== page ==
Violence against women and girls: Can Nigeria tame this monster?

Pauline Tallen
Pauline Tallen

In Nigeria, a common counsel to girls about to marry is the need to keep her family’s secrets secret. She is told to avoid bringing in a third party into her marital quarrels so that her home’s dirty linens would not be exposed to the outside world.

Stripped of all diplomatic niceties, it simply means that the young girl is now alone and on her own. It means she should silently accept and tolerate whatever comes her way, including abuse and violence, as just part of what she must live with as a married woman.

To affirm that stance, parents, in most cases, chase away daughters fleeing from abusive homes. The poor woman is dragged back to the husband’s home and forced to live with whatever is thrown at her.

Condemned into this sordid arrangement by an unfeeling society, most a hapless and helpless woman surrenders to fate, certain of nothing except misery and a bleak, blank and black future.

Dr Danladi Bako, former NTA Director and information commissioner in Sokoto State, who spoke recently on this age-old counsel and the culture of forcing women to stoically endure violence and abuses just to remain in a husband’s house, said that it was at the root of the worsening violence against women and girls.

“That crude culture is a major impediment to tackling gender-based violence in the country,” Bako said at a media dialogue organised by Spotlight Initiative, a global partnership between European Union and UN focused on ending the violence.

Bako’s views were captured in a paper titled: “Changing the Narrative of the Rights of Women and Girls – Creating a New Social Order in Nigeria”.

“Women go through a rough time in their homes, but cultural, religious and traditional factors have made it difficult for her to rise and shout.

“From day one, the woman is told to accept her fate and learn to tolerate and live with it because she is not the only one in that shoe.

“She is told by even her mother that what she may find in her marital home is the fate of every woman,’’ Bako, a development communication specialist, said.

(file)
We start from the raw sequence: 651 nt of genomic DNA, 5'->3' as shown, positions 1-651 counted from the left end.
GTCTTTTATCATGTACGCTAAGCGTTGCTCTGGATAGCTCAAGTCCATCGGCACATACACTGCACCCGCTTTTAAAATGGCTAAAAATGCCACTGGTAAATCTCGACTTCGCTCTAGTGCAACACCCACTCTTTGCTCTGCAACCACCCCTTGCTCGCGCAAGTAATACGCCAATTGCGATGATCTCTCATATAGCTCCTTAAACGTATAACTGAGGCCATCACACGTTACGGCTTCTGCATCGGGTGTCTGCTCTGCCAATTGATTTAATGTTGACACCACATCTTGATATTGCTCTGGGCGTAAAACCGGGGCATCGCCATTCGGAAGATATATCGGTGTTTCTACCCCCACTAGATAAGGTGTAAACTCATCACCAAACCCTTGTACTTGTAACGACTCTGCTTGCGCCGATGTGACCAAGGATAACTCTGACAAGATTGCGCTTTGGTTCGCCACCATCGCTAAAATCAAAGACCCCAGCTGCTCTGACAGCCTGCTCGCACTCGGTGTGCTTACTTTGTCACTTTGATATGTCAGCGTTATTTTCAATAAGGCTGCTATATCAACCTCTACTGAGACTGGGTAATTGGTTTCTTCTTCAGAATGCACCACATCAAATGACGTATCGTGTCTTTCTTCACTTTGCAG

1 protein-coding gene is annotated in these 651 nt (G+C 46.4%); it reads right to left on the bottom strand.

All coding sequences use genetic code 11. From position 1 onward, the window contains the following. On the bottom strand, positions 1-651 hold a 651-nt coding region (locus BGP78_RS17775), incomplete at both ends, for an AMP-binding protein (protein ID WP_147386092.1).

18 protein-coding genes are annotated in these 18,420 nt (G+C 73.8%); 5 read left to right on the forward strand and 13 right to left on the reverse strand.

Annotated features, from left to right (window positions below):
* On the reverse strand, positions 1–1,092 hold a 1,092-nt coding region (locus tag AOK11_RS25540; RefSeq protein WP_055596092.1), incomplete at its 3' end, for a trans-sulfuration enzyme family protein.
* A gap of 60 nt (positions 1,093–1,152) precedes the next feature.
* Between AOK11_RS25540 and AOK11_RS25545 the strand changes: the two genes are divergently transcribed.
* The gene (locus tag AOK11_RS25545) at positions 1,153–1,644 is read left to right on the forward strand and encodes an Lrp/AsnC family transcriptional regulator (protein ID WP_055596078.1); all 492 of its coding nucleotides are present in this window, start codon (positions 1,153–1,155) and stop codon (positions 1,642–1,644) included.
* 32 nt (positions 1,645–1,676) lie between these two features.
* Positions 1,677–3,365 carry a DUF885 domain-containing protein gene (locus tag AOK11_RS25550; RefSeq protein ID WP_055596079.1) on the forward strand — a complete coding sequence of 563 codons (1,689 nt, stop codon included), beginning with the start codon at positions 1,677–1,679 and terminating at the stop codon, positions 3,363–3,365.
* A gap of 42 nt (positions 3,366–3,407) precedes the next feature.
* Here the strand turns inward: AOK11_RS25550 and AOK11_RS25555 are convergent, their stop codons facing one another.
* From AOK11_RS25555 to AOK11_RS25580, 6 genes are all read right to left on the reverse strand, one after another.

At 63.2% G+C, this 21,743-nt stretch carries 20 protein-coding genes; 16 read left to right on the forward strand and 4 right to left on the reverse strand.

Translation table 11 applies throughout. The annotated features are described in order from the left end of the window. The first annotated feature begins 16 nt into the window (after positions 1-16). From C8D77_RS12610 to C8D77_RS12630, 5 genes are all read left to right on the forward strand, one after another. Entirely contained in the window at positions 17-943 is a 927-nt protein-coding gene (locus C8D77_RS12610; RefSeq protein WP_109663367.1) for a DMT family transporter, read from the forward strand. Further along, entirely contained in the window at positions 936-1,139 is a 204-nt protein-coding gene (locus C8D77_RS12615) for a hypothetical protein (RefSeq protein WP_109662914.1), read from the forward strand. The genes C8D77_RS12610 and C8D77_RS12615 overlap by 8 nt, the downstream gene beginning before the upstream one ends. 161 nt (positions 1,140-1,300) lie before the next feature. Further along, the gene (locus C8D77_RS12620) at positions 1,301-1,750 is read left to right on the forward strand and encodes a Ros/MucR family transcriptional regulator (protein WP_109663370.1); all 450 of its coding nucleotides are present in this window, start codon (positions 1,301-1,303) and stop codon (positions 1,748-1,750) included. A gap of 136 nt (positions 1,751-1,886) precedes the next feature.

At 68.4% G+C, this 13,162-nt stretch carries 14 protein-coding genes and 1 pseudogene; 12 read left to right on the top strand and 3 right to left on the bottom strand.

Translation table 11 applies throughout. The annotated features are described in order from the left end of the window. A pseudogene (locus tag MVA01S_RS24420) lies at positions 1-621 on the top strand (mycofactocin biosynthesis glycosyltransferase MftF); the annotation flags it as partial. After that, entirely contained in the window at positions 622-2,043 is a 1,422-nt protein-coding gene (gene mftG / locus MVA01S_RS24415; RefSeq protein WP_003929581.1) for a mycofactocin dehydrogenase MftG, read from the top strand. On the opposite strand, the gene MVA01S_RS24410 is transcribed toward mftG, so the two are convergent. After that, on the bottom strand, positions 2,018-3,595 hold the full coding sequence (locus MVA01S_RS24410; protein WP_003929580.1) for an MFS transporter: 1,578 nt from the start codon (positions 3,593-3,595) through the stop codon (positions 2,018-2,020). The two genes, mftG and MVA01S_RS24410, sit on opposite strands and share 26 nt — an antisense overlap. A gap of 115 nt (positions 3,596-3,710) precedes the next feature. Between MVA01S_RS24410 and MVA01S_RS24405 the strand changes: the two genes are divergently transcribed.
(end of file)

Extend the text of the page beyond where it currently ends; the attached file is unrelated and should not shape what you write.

He regretted that even educated women were not voicing out their plight, saying that such silence was worsening the situation and frustrating the search for solutions.

Bako particularly condemned cultures that exploit and demean women, especially the girl-child, who is always denied education, thrown into early marriage and forced into the streets to hawk.

“From my findings, half of the girls that hawk are victims of rape. Girls that hawk groundnuts make an average gain of N200 daily, but they could get N5,000 just by `entering’ the room of a `customer’. This is where the real trouble starts because N5,000 is too tempting for a girl from a poverty-stricken family,’’ he said.

He called for the right political will to tame the menace, and lamented that groups and individuals trying to enlighten women to stand up for their rights in his native Sokoto are often accused of mobilising women to revolt against cultural norms.

Bako called for total commitment to the goal of ending the injustices against women, and regretted that not much had changed in spite of the creation of women affairs ministries and women development commissions
at the federal and state levels.

In her contribution, Hajia Hadiza Aminu, Coordinator, EU/UN Spotlight Initiative, blamed the rising violence against women and girls on the lack of education, and called for more educational opportunities to
make women self-reliant.

“Most women remain in abusive homes because they are afraid of the economic consequences of being thrown out. Once they are educated and engaged in activities that will fetch them their daily bread, they will be economically independent and will not be afraid to walk away.

“Once a woman is sure of where her next meal could come from, outside her marital home, no one can force her to remain where she is not comfortable, appreciated or loved,’’ she said.

She condemned the discrimination meted out to the girl-child by a society that values male children more, and challenged the media to fight against that injustice.

“There are many media houses in Nigeria. There are television and radio stations, newspapers, magazines and online publications. These media houses must give more air time and pages to gender violence issues. Currently, all the attention is on politics !

“We must build a society that sees and treats everyone as equal. We must all support every child, male or female, to attain his or her dreams so that we can have a society with opportunities and hope for everyone.’’

Aminu decried the harassment and torture girls go through to secure admission, attend schools, get jobs and even grow in their careers, alleging that men are always asking girls for sexual gratification in exchange for grades, jobs, promotions and basic rights routinely enjoyed by the boys.

Dr Ibe Ifeakandu, Head of Department, Public Law, Nigeria Institute of Advanced Legal Studies, who spoke on `safeguarding the dignity of women and girls’, was particularly concerned about early marriage.

“Marriage is a contract for consenting adults. A child that is 10 years old cannot enter into a contract because the law does not allow her to do so. Such a child is too young to understand and appreciate the consequences of doing so.